UK banks are set to be embroiled in controversy once again with fresh claims of mis-selling.
UK bank shares took a tumble when the Financial Ombudsman earlier lastweek said they had received up to 4,000 complaints (a week) about mis-sold loan insurance. The overall figure, however, is thought to be much larger around 2 million UK customers.
UK customers believe they have been mis-sold insurance to cover events such as credit card fraud. The Financial Conduct Authority said 11 lenders and card issuers had voluntarily agreed to compensate customers including Barclays (LSE: BARC), HSBC (LSE: HSBA.), Lloyds Banking Group (LSE: LLOY) and Royal Bank of Scotland(LSE: RBS).
Where does another mis-selling scandal leave the UK High Street banks?
Lloyds has so far set aside 11.3bn for compensation for the mis-selling of loan insurance, more than any other bank. Lloyds set aside nearly 10bn worth of PPI compensation more than any of the Big Four. Barclays, Royal Bank of Scotland and HSBC have also set aside billions of pounds of compensation, which will have a knock-on effect for their balance sheets.
In relation to PPI mis-selling, Barclays set aside 3.95bn of which 2.7bn has been paid out. Royal Bank of Scotland has taken a total charge of 3.1bn, and paid out 2.2bn.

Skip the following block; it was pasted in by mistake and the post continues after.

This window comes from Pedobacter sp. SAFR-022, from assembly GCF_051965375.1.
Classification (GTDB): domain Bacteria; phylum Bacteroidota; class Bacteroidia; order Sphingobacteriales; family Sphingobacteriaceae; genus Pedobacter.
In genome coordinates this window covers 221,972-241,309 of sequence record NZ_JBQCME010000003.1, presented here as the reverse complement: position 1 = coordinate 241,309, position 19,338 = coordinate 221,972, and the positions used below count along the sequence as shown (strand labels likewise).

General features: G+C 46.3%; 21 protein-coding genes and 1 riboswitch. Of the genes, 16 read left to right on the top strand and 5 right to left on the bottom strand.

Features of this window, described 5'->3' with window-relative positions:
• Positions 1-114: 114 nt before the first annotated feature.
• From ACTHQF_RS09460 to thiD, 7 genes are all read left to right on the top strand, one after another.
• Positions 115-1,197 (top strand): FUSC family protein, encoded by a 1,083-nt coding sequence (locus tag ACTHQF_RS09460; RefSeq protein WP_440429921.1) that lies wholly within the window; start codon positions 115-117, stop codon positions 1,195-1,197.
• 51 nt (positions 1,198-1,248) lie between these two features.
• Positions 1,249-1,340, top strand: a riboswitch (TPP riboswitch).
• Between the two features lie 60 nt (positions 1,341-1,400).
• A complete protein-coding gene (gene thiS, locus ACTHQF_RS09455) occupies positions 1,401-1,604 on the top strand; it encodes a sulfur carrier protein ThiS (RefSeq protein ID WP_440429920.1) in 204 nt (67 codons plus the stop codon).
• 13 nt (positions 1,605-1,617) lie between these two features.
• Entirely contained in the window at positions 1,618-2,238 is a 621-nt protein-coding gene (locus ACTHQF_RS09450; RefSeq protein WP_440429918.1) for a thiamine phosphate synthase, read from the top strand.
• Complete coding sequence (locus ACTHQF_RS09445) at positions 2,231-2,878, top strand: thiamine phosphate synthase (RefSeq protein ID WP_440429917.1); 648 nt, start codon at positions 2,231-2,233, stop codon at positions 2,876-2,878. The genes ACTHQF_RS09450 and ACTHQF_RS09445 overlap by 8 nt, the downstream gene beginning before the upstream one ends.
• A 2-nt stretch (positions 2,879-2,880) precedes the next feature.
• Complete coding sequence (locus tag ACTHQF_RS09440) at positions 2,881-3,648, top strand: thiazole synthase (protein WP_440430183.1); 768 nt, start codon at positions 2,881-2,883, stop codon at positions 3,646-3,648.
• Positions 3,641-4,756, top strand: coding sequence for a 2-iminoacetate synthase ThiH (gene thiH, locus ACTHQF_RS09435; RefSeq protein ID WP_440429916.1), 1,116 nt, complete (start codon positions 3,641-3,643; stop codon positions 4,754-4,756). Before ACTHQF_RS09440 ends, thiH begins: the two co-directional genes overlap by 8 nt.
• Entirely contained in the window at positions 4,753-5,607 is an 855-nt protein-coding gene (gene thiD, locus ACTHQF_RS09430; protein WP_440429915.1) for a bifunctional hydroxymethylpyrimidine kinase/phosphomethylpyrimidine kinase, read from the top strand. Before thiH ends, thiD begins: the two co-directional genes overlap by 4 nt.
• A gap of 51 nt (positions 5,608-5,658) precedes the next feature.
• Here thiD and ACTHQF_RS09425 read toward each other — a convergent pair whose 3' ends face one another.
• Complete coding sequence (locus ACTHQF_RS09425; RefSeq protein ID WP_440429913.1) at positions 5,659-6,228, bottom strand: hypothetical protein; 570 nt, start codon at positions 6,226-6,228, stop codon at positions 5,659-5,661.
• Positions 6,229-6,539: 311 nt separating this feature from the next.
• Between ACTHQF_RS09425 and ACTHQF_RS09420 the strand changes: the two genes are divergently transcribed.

With the Big Four narrowly passing the Bank of England stress tests before Christmas, the future doesnt look rosy. Should investors therefore invest elsewhere?
Barclays is still mired by the Libor-fixing scandal. Lloyds is planning 9,000 job cuts and 200 branch closures; the government is scaling back its stake in the bank to 20% over the next six months by drip-feeding up to 3bn of Lloyds shares into the stock market in the run-up to the general election in May, which may place an unwelcome cap on the share price. Finally, Lloyds has yet to resume dividend payments. However, analysts at Shore Capital predict that Lloyds could start with a final dividend for 2014 payable in the spring, estimating a payment of 1.5p per share.
Royal Bank of Scotland, as well as being rocked by this new loan mis-selling scandal, has confessed to misleading some small business customers as part of the 2.3bn of loans the bank has made under the Enterprise Finance Guarantee (EFG) scheme. RBS, which is 80%-owned by the taxpayer, has been the biggest user of the EFG scheme, which was set up in 2009 to encourage additional lending to small and medium-sized enterprises.
Finally to HSBC, whose share price has been under pressure of late, not helped by broker Investec who lowered its rating for the stock from Add to Hold, saying that the banks upcoming fourth-quarter results could disappoint. The broker said that a weak showing from the bank on February 23rd will trigger downgrades, as it lowered its target price for the shares from 650p to 630p.
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